Number of Non-Christians Continues To Increase

by: Chris Bowers

Mon Mar 09, 2009 at 10:00


Although it receives noticeably less media attention then the changing ethnic makeup of America, there is a deep shift in religious self-identification that is changing the national cultural landscape at an equal rate. The latest version of the American Religious Identification Survey, which was released earlier today, confirms a continuing shift away from Christian self-identification in America:

The percentage of people who call themselves in some way Christian has dropped more than 11% in a generation. The faithful have scattered out of their traditional bases: The Bible Belt is less Baptist. The Rust Belt is less Catholic. And everywhere, more people are exploring spiritual frontiers - or falling off the faith map completely.

These dramatic shifts in just 18 years are detailed in the new American Religious Identification Survey (ARIS), to be released today. It finds that, despite growth and immigration that has added nearly 50 million adults to the U.S. population, almost all religious denominations have lost ground since the first ARIS survey in 1990.

An 11% drop in Christian self-identification has major political implications. In 2008, self-identified non-Christians voted for Barack Obama by a massive, 75%-23% margin. If, in another 18 years, there is a further 11% shift away from Christian self-identification, according to current voting patterns it would increase the Democratic margin of another 5-6%.

I'll be eager to look over the entire survey because, while some news reports indicate the drop in Christian self-identification has been over 11%, others place it at 10%:

In 2008, Christians comprised 76 percent of U.S. adults, compared to about 77 percent in 2001 and about 86 percent in 1990. Researchers said the dwindling ranks of mainline Protestants, including Methodists, Lutherans and Episcopalians, largely explains the shift. Over the last seven years, mainline Protestants dropped from just over 17 percent to 12.9 percent of the population.

No matter how often politicians and pundits decry polarization in America, none of them ever really address the broad cultural trends that play a role in this. Christianity used to be a nearly consensus aspect of ideology in this country, and now that consensus is crumbling. When such a large ideological institution begins to lose sway over the population, only the most sheltered among us would expect the vacuum to be filled with bland, centrist, Broder-esque uniformity.

Chris Bowers :: Number of Non-Christians Continues To Increase

Tags: , , , (All Tags)
Print Friendly View Send As Email

Contrast (0.00 / 0)
There was this report in the NY Times a few weeks ago which details attitudes in Scandinavia. I think it gives a hint of where trends in the US will lead.

http://www.nytimes.com/2009/02...


Though they denied most of the traditional teachings of Christianity, they called themselves Christians, and most were content to remain in the Danish National Church or the Church of Sweden, the traditional national branches of Lutheranism.
...
And he concluded that "religion wasn't really so much a private, personal issue, but rather, a nonissue." His interviewees just didn't care about it.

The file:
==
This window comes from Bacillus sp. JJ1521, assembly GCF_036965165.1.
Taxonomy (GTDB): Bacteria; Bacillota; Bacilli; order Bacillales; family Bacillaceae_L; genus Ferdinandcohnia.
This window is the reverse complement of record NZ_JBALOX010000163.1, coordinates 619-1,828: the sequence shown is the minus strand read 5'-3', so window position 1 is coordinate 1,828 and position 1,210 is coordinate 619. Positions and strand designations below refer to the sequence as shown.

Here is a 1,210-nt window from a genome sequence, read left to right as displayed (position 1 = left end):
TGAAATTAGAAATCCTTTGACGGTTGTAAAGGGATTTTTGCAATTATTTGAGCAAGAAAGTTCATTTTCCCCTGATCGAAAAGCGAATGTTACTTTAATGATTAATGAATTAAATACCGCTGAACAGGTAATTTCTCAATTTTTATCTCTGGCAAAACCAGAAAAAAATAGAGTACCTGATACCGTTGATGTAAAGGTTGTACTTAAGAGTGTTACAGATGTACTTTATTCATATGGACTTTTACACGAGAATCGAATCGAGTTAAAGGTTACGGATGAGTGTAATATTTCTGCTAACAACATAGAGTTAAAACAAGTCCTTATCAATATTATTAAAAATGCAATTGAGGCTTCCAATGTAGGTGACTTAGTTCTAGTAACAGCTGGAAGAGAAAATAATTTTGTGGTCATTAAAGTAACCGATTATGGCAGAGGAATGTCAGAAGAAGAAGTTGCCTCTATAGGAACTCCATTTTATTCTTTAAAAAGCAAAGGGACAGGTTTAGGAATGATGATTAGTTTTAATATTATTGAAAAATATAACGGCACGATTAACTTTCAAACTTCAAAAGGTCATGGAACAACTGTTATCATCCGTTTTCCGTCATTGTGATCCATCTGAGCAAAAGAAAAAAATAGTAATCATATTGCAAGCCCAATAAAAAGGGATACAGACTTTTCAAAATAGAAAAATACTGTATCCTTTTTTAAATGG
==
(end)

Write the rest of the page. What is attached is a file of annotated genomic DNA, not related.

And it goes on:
Beyond reticence, Mr. Zuckerman found what he terms "benign indifference" and even "utter obliviousness." The key word in his description of their benign indifference is "nice." Religion, in their view, is "nice." Jesus "was a nice man who taught some nice things." The Bible "is full of nice stories and good morals, isn't it?"

Beyond niceness came utter obliviousness.

Thoughtful, well-educated Danes and Swedes reacted to Mr. Zuckerman's basic questions about God, Jesus, death and so on as completely novel. "I really have never thought about that," one of his interviewees answered, adding, "It's been fun to get these kinds of questions that I never, never think about."



Policies not Politics

I'll take (4.00 / 1)
"nice" over the gay-bashing, clinic bombing Religious Right any day. Bring on the nice.

Montani semper liberi

[ Parent ]
Christians (0.00 / 0)
Sorry but non-christians can be just as conservative as anyone can be.  There is simply no evidence that a differently-made-up society will struggle for the ideas that we desperately need, a mixed economy and a welfare state.  

"No evidence" (4.00 / 5)
Other than that they are currently voting Democratic 75-23 you mean?  Or is that not "evidence" that they tend to be less conservative?

Christianity as most commonly practiced embodies a great deal of conservative social ideology.  Never mind what Jesus actually taught, the way it is practiced is deeply authoritarian, patriarchical as well as many other adjectives that one would apply to conservatives as a group.

So for someone to have rejected that, it stands to reason they are likely to be less conservative generally.

Of course there are exceptions, but Chris' premise is pretty obvious as a sound generalization for the medium future.


[ Parent ]
Correlation is not evidence of causation (0.00 / 0)
"Other than that they are currently voting Democratic 75-23 you mean?"

I put myself firmly in the non-religious demographic, but your arguments as to how the last election reflects these trends is a stretch at best.

For example: based on the study the number of americans identifying as christian dropped 1 percentage point during the Bush/Cheney Administration. We were just as "non-christian" when GWB got reelected in 2004, no?


"It sounds wrong...
     ...but its right."


[ Parent ]
it is still "evidence" (0.00 / 0)
Not so conclusive that one cannot make a contrary claim, but are you seriously contenting it is equally likely that the non-Christians will vote for Republicans or Democrats?

It turns out that "other" religions voted 74-23 for Kerry, and "none" voted 67-31 for him.

In 2008, "other" was 73-22, and "none" 75-23.

So Obama gained among the non-religious, but they were still decisively anti-Republican in 2004.